The Infinity Pool

The pool sits high above the loch. Find the correct vantage point and the two waters merge into one. On the far side, pebbly beaches, scrubby woodland, and low hills. Above them, long wisps of white cirrus that streak the cobalt blue sky.

It’s a luminous May afternoon in Argyll and the holiday weekend is well underway. I stretch out after the journey here, easing my limbs in the warmth, shaking off the mental clutter.

Young children with parents and grandparents splash and play. Glasgow voices joke and chat. People in the sunshine, enjoying the moment, free to have fun.


But next day, rain is falling steadily and the mist has descended. The loch is pewter grey, the far shore hidden from view. Scotland in May. Now I’m alone in the pool, gazing from the infinity point, my eyes clouded by the weather.

I think of my father. He was here 70 years back. Part of Churchill’s plan to reclaim Europe for the free world. Training with the newly formed Marine Commandos.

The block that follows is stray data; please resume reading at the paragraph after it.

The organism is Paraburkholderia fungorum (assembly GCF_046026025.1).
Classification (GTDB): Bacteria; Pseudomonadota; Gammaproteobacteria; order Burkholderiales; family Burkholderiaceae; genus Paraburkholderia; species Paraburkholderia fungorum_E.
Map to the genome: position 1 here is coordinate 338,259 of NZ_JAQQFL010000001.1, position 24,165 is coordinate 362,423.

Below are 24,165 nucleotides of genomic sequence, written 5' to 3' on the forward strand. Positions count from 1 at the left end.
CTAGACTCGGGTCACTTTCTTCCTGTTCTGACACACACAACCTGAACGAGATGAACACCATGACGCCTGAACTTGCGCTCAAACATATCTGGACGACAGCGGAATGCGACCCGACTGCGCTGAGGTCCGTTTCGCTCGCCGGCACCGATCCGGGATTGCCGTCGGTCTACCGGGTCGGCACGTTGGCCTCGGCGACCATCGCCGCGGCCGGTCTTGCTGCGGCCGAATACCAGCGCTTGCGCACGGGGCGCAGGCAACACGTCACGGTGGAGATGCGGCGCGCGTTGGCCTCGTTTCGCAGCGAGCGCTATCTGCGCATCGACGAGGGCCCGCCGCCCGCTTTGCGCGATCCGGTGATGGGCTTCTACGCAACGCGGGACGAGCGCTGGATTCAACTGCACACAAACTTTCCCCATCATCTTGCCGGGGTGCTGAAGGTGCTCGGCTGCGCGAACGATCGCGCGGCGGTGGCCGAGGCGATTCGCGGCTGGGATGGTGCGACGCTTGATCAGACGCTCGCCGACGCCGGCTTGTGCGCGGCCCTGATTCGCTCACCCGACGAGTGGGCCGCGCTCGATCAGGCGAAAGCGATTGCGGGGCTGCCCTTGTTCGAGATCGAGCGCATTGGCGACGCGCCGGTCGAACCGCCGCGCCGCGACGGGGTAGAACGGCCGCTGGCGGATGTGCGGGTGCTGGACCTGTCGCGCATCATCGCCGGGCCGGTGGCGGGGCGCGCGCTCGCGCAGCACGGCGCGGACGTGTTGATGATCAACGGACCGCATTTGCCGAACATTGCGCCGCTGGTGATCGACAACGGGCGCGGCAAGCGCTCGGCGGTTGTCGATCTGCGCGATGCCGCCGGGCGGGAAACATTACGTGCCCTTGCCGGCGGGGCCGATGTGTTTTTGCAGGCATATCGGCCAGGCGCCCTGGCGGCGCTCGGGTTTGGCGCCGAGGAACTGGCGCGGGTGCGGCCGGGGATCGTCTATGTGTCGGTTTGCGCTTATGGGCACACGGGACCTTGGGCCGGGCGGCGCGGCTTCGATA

On these shores they practiced amphibian invasions, hand to hand combat, tactics and manoeuvres. Some of them died in the process. Many died later in the conflict. But their cause prevailed and liberty was restored.


I breast-stroke across the pool, as the rain falls cold on my head. Some other bathers have arrived. Their accents are unfamiliar at first, until I tune in. It’s a language I learned in school. I swim a little more and then, as I leave the pool, say a few words to them in their native tongue.

The mother replies in friendly tones: ‘Ist das nicht ein wunderbarer Ort? So schön bei jedem Wetter, und so friedlich’. Smiling wryly, I nod in agreement and say goodbye. Indeed it is a wonderful place. So beautiful in all weathers, and so peaceful.

Over my shoulder I take one last glance at the infinity pool. The mist over the loch is clearing with the strengthening wind. Somewhere, I think I hear the sound of gunfire.

Published by David Graham Clark

I am a sociologist and writer. Pieces on this site include reflective writings, stories, and memoir on aspects of daily life, along with associated images and videos. In these various ways I try to illuminate what I call the quotidian world, particularly my own.

Leave a Reply

Fill in your details below or click an icon to log in: Logo

You are commenting using your account. Log Out /  Change )

Facebook photo

You are commenting using your Facebook account. Log Out /  Change )

Connecting to %s

%d bloggers like this: